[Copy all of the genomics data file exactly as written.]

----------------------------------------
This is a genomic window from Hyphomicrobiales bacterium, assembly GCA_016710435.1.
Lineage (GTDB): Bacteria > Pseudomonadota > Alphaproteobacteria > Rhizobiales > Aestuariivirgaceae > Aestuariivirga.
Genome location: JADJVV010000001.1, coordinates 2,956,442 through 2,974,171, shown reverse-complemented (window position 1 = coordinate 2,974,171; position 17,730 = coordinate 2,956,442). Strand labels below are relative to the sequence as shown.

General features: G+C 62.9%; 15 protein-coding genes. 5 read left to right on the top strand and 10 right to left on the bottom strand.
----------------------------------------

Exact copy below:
This is a genomic window from Hyphomicrobiales bacterium, assembly GCA_016710435.1.
Lineage (GTDB): Bacteria > Pseudomonadota > Alphaproteobacteria > Rhizobiales > Aestuariivirgaceae > Aestuariivirga.
Genome location: JADJVV010000001.1, coordinates 2,956,442 through 2,974,171, shown reverse-complemented (window position 1 = coordinate 2,974,171; position 17,730 = coordinate 2,956,442). Strand labels below are relative to the sequence as shown.

General features: G+C 62.9%; 15 protein-coding genes. 5 read left to right on the top strand and 10 right to left on the bottom strand.